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  • 2018-10-01 12:00:00 2018-10-01 13:15:00 Nazi Racism and Interracial Marriages: How the Nazis Treated Jewish and Japanese Spouses <p>Christian W. Spang<br />Nazi Racism and Interracial Marriages:How the Nazis Treated Jewish and Japanese Spouses<br /><br />In Mein Kampf (1924), Hitler had suggested a three-fold division of races, designating the Japanese as merely “culture-bearing” and thus inferior, positioned between the allegedly superior “culture-creating” Aryans and the “culture-destroying” Jews. This essentially became official policy after the Nazi rise to power in January 1933. The Nuremberg Race Laws of September 1935 changed the above-mentioned system into a binary one, singling out the Jews as the only subordinate race, elevating all others to an unofficial (and insecure) “honorary Aryan” status.<br />Following a short introduction to the position of the Japanese within Hitler’s race system and the Nazi’s admiration of Japanese “racial purity”, this talk is going to take a closer look at some of the problems Japanese-German couples (and their children) faced during the Nazi era. The main focus of this talk will be on such couples living in Japan. The Japan branch of the Nazi Party (Landesgruppe Japan) excluded Jews as well as many Germans married to Japanese from the German community (Deutsche Gemeinde). Yet, they made a distinction between those who had married before 1933/35 and those who either married or wanted to marry afterwards. The latter group was exposed to extreme Nazi agitation. Even during the “Axis” years, when Japan and the Third Reich were allies, the Nazis made every effort to prevent such marriages. These actions expose a strong feeling of racial superiority even vis-á-vis Nazi Germany’s main wartime ally.<br /><br />Christian W. Spang got his PhD in 2009 from Freiburg University in Germany for his dissertation Karl Haushofer und Japan, published in 2013. He has been researching and teaching in Japan since 1998. After three years at Tsukuba University (2009-2012), he moved on to Daito Bunka University in Tokyo, where he is professor for German Studies and German-Japanese relations. Currently, he is visiting professor at the Japanese Department of Friedrich-Alexander-University (FAU) in Erlangen, Germany (https://www.japanologie.phil.fau.de/personal/lehrstuhl-i/christian-spang/). Over the last 20 years, he has extensively published about German-Japanese relations and is co-editor of German-Japanese Relations 1895-1945, published with Routledge in 2006, and Transnational Encounters between Germany and Japan, London: Palgrave 2016. He is also the co-editor of the autobiography of a German Jew who lived in Kobe during the Nazi era: Heinz Altschul: “As I Record These Memories …”, 2014. In March 2018, his latest book Karl Haushofer und die OAG, was released by Iudicium in Munich.<br /><br /></p> 2101 E. Coliseum Blvd Fort Wayne, IN America/Indiana/Winamac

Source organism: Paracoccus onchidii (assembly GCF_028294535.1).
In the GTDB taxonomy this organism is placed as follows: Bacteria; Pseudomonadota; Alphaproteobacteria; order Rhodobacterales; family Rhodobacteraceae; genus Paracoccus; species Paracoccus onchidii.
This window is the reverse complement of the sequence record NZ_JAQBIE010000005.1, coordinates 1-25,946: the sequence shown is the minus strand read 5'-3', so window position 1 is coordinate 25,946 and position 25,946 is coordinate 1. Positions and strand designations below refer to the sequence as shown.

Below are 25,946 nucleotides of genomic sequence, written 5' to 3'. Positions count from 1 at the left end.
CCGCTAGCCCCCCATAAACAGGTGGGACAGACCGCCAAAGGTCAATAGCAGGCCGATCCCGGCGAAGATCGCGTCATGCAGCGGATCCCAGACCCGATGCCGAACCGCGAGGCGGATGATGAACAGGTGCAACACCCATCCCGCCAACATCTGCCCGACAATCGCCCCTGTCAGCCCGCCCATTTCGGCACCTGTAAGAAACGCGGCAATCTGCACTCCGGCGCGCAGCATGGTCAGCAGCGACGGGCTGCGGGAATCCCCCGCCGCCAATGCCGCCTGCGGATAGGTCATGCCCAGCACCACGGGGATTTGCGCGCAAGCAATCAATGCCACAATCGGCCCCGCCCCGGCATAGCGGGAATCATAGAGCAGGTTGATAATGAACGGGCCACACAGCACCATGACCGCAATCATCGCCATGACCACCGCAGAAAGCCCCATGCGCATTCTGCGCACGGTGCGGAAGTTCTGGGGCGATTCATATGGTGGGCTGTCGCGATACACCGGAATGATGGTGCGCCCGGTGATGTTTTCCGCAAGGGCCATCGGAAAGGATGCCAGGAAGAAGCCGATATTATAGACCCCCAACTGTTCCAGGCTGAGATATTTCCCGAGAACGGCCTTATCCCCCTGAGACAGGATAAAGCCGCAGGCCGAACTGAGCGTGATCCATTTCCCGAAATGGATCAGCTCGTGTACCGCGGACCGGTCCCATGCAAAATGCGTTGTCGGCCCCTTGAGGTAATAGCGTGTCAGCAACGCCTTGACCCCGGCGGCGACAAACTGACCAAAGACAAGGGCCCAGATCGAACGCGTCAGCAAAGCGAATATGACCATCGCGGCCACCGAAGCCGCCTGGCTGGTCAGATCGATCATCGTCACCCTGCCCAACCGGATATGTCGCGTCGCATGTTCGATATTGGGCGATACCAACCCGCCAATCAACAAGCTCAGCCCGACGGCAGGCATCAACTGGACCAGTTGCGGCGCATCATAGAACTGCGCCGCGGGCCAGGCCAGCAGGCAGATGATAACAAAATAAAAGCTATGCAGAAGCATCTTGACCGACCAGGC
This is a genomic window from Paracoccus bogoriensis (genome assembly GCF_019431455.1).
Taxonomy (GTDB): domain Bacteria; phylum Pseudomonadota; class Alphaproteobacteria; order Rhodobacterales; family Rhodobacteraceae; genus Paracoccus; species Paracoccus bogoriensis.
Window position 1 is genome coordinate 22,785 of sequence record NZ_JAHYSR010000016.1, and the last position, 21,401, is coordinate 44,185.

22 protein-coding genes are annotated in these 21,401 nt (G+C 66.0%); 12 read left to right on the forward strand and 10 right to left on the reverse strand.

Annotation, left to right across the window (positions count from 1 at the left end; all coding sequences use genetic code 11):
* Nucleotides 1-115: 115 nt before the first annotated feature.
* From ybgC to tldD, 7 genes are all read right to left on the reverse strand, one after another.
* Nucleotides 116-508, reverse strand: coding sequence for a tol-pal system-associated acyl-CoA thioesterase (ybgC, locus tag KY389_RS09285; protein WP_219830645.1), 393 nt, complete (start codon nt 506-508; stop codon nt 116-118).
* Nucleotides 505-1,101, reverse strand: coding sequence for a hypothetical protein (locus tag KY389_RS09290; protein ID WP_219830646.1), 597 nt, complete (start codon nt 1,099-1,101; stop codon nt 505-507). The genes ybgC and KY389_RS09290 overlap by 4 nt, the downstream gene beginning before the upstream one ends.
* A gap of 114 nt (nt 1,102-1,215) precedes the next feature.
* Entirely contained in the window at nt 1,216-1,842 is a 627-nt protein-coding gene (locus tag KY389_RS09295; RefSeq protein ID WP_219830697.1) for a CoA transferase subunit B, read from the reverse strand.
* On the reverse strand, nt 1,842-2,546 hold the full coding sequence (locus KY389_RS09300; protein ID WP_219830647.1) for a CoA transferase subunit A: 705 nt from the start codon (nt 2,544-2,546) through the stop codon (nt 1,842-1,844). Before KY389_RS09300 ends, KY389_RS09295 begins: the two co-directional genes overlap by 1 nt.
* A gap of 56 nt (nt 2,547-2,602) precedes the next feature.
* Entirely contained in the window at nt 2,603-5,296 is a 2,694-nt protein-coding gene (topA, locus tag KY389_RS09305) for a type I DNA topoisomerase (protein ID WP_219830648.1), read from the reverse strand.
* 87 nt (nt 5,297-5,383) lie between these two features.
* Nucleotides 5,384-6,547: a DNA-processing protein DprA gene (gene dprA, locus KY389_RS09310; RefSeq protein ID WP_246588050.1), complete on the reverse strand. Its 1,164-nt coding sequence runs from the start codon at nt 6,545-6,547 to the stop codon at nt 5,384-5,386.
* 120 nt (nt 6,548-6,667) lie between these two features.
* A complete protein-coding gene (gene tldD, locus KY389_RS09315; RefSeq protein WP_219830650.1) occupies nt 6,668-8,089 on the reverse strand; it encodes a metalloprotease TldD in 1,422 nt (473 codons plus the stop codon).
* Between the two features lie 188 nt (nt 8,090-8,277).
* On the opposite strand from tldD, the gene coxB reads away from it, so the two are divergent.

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  • 2018-10-06 13:00:00 2018-10-06 16:00:00 AAC World Event on Saturday <p>Experience what it’s like to communicate without speaking through numerous hands-on activities, each one exploring a different augmented and alternative communication (AAC) method.</p> 2101 E. Coliseum Blvd Fort Wayne, IN America/Indiana/Winamac